Factors influencing population distribution in East Africa


  • Climate: Areas which receive heavy and reliable rainfall which support the growth of crops have attracted people in large numbers e.g. shores of Lake Victoria, Kenya highlands, slopes of Mt. Elgon  and Kigezi highlands while areas which receive low and unreliable rainfall attract very few people e.g. Karamoja, Turkana land and Miombo woodlands.
  • Soils: areas with deep and well drained fertile soils that support agriculture have attracted dense settlements e.g. Mbale, Kabale, shores of Lake Victoria while areas with infertile soils have sparse population e.g. Nyika plains, North Eastern Kenya and Masai land.

  • Altitude/relief: areas with very high altitude e.g. top of Mt. Elgon and Rwenzori, Bundibugyo have sparse population because of the high pressure, difficulty in constructing houses and roads. However low altitude areas have attracted large settlements due to ease in constructing settlements and roads. However, areas in broad valleys occupied by swamps have sparse population due to presence of disease vectors like mosquitoes. Also, lowland areas are subjected to floods and therefore are always avoided.
  • Vegetation: dense forests, bush lands and swamps are unfavorable areas for settlement because it’s hard and expensive to clear the vegetation. They also habour wild animals and disease carrying vectors like tsetse flies which scare away settlements. Areas with savannah vegetation are easy to clear for agriculture and settlement hence attracting dense population e.g. Masaka, Mpigi and Mukono.

  • Natural water resources: The existence of natural water resources can attract dense population e.g. shores of Lake Kyoga and Victoria. Also, in areas of low rainfall many people are attracted near water courses or rivers e.g. along river Athi, Nile because the dense population utilizes the rivers for small scale irrigation, livestock rearing and domestic use. However, areas without surface water bodies have scared away settlements leading to sparse population e.g. in Karamoja and Turkana land.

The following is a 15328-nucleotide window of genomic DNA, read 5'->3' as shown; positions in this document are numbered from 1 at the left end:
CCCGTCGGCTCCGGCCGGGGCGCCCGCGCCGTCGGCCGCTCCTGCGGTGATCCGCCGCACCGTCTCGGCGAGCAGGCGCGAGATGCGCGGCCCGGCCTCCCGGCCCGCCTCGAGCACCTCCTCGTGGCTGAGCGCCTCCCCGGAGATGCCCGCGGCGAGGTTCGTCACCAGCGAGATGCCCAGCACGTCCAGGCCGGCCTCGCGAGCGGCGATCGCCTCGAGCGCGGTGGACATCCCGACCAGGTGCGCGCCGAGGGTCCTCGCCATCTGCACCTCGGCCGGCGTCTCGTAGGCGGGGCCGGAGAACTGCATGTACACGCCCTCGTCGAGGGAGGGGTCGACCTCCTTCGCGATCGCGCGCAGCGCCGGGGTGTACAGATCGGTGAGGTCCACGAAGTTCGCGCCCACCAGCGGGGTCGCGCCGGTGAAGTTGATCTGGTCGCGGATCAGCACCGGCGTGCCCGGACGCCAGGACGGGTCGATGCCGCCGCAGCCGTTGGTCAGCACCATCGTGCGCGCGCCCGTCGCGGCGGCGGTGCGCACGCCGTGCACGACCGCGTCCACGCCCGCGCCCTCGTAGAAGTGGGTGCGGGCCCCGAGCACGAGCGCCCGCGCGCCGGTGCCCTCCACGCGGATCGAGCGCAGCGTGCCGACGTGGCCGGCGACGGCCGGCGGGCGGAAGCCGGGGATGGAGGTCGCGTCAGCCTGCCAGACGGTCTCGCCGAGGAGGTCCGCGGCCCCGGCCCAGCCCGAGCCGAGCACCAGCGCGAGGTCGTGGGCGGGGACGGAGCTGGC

• Drainage: Poorly drained areas e.g. coastal margins of Kenya and Tanzania are full of mangrove swamps which are unproductive in terms of agriculture, therefore leading to sparse population while areas which are well drained have high population densities like central Uganda, slopes of Mt. Kenya and Elgon.

  • Economic Activities: Areas that have activities like mining, trading and manufacturing industries especially towns likeDar-es-salaam, Nairobi, Kisumu, Kampala, Jinja attract large population than areas where they are few economic activities e.g. Karamoja. This because people are more attracted to areas that have enough job opportunities than areas with less employment opportunities.
  • Government policy: The government may determine settlement in an area e.g. the creation of national park and game reserves discourages settlement e.g. Kidepo valley game park and on other hand, the setting up of resettlement schemes and refugee camps has attracted settlement in large number e.g. in Kiryandongo and Internally Displaced Peoples’ (I.D.P) camps in Gulu.
  • Political stability: Areas that are unstable and insecure have got low population e.g. Karamoja where there is a lot of cattle rustling compared to areas which are generally politically stable and secure hence attracting dense settlements e.g. towns like Kampala and Mombasa.

  • Culture: some areas have got low population density because of their culture of e.g. Ankole, Karamoja, Masai land areas are sparsely populated because of their practice of nomadic pastoralism which keeps them on the move always. Within central Uganda, dense settlements exist because of the settled ways of life that encourage family development e.g. in Mukono and Wakiso districts.



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